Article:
In early 2013, the Gillard Government announced the creation of the Australian Cyber Security Centre to pull representatives of these duplicated federal agencies together to enhance collaboration and sharing.

It was certainly an improvement, but it is no replacement for a single unified agency.

Australia can no longer afford to retain duplicated skills and capabilities across different agencies.

Instead the Australian Government must review its cyber-crime funding. It is my strong belief that it should build the second iteration of the Australian High Tech Crime Center to as a hub for all cyber-incidents that affect Australia.

This agency will need offices in all states to satisfy and actively support the needs of Australians and state police who would have their own officers reporting locally, rather than from Canberra, as was the case when the High Tech Crime Center was folded in 2008.

It would be responsible for:

  • Criminal investigation, intelligence collection and analysis of financially motivated cyber criminals, removing that from the Australian Federal Police, state police forces and the Australian Criminal Intelligence Commission.
  • Intelligence collection and analysis of state sponsored and espionage motivated cyber threat actors affecting Australia, removing that from ASIO.
  • Telecommunications voice and data interception, removing that from various agencies in a big win for not only de-duplication but in supporting vastly underfunded and under skilled state police operations. This shared capability would be able to support all crime types.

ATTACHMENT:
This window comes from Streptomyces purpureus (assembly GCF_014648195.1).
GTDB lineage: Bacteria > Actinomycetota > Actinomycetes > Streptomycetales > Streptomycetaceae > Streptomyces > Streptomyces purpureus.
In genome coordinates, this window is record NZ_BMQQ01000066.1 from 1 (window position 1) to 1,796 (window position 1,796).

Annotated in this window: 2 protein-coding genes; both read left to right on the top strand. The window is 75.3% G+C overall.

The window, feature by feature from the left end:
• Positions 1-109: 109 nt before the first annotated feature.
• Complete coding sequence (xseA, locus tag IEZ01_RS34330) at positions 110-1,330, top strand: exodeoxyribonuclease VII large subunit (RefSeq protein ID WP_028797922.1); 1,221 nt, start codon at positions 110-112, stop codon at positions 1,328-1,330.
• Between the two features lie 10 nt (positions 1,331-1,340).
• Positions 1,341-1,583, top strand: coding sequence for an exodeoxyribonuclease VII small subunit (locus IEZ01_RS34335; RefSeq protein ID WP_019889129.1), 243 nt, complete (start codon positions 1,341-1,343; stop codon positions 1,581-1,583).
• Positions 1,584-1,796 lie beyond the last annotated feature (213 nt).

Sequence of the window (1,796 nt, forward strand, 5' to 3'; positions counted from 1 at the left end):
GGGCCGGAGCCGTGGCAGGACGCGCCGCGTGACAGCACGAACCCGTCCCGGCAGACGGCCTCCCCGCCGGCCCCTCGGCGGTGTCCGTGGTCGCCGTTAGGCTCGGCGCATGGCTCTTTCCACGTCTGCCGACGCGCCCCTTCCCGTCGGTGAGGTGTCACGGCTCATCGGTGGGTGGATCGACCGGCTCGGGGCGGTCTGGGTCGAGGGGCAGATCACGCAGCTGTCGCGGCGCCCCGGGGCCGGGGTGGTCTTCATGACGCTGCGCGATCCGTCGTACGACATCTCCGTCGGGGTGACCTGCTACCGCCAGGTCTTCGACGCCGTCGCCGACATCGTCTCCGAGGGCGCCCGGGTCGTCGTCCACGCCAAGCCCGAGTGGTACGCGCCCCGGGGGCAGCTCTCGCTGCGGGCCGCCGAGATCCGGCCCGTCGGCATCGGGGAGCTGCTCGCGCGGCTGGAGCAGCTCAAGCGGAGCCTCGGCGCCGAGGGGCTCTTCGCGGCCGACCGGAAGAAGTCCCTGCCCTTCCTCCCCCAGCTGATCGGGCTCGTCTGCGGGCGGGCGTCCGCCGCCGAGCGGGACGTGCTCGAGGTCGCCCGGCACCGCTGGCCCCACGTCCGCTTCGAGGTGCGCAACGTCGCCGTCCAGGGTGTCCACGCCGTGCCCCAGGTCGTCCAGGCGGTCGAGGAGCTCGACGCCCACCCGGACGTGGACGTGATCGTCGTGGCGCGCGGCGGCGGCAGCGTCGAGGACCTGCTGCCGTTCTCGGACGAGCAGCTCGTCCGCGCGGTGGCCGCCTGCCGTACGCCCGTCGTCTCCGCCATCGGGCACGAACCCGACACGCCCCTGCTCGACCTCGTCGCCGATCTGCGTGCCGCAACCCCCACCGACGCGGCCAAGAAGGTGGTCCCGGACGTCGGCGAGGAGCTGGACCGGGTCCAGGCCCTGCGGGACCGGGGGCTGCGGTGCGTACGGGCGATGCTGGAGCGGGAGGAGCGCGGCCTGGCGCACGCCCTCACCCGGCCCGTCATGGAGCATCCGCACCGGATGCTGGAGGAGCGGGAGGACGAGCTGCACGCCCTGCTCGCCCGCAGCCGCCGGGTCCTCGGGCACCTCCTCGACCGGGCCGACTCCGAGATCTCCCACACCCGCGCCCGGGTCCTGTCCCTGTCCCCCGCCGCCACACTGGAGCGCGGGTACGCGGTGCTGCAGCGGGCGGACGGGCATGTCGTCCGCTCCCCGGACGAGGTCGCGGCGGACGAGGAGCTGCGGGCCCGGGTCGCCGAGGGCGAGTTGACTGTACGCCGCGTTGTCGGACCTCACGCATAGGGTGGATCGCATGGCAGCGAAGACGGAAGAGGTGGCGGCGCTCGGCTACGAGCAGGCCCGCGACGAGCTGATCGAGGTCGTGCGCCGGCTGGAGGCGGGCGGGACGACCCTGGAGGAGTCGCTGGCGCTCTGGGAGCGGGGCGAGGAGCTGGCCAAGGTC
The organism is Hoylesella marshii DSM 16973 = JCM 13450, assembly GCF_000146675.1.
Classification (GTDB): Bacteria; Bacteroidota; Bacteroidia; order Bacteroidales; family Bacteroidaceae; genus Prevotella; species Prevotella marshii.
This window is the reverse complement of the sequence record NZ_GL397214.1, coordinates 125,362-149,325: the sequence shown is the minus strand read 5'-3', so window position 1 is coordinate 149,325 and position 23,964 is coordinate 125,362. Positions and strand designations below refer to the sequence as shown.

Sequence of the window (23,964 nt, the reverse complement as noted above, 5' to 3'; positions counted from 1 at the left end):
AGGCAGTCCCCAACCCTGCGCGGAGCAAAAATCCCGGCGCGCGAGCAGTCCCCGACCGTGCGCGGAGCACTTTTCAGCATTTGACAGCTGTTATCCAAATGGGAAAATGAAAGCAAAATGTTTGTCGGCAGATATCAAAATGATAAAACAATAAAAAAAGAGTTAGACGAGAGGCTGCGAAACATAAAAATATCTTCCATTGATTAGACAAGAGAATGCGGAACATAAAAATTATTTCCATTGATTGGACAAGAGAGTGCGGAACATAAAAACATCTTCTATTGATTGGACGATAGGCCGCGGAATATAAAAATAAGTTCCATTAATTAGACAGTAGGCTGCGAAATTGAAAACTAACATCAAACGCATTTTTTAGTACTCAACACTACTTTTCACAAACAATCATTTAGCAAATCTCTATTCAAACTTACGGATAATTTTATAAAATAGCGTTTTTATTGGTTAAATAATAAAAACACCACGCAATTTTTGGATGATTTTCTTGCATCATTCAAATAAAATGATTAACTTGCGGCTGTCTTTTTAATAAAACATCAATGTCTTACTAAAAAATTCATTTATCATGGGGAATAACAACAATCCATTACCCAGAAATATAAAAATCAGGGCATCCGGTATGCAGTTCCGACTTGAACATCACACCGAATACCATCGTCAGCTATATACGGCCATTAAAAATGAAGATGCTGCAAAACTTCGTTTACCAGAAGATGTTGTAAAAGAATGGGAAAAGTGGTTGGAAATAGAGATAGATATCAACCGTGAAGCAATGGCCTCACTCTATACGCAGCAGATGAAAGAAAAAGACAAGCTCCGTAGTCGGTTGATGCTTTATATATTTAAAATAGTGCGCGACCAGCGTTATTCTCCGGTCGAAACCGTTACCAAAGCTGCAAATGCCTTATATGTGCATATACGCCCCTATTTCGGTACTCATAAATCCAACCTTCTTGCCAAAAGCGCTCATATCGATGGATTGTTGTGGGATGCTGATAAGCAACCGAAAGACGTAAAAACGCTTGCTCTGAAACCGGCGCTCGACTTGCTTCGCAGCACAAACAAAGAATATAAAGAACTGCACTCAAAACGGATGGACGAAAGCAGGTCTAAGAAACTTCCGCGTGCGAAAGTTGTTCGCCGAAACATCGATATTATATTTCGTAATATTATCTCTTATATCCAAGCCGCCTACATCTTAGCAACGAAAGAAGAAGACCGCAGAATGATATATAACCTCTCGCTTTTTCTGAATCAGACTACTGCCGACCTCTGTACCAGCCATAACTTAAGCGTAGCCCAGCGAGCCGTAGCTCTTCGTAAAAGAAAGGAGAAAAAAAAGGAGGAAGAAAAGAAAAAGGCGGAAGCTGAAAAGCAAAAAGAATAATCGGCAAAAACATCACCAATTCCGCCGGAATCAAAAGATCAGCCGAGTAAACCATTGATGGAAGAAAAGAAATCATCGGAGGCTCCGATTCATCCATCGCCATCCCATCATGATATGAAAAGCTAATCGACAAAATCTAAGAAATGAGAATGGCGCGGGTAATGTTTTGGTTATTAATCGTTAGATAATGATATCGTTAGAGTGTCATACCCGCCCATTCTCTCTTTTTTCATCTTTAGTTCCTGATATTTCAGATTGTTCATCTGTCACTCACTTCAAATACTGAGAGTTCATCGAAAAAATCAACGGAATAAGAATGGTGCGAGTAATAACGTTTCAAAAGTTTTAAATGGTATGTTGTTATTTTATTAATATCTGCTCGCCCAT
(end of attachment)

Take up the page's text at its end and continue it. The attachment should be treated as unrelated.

• Technical surveillance.
  • The single point for members of the public to report cyber crimes, stripping it from the Australian Cybercrime Online Reporting Network which is currently run by the Australian Criminal Intelligence Commission [4].
  • Computer emergency response, stripping it from CERT Australia [5]

Even more money would be saved in the long term by making this a civilian-led agency with police powers obtained by the secondment of police offices from the Australian Federal Police and state police forces. This removes the burden of hugely resource-intensive cyber-crime investigations from the limited number of over-worked police who are regularly recruited into high paying roles in the private sector.

Having offices across Australia would also make it a lot easier to recruit people with the right skills and experience. Not everyone wants to live in Canberra.

On November 7, the Australian government announced that it would undertake an independent review of the Australian Intelligence Community (AIC). I strongly recommend that a massively overhauled Australian High Tech Crime Centre be considered, one that assumes some of the current remits of both the AIC and of law enforcement agencies.

Mark Arena is the founder of Intel 471 where he supports some of the world’s largest organisations and their threat intelligence programmes. He was formerly the chief researcher with iSIGHT Partners, now a FireEye company, and prior to that worked as a technical specialist within the Australian Federal Police.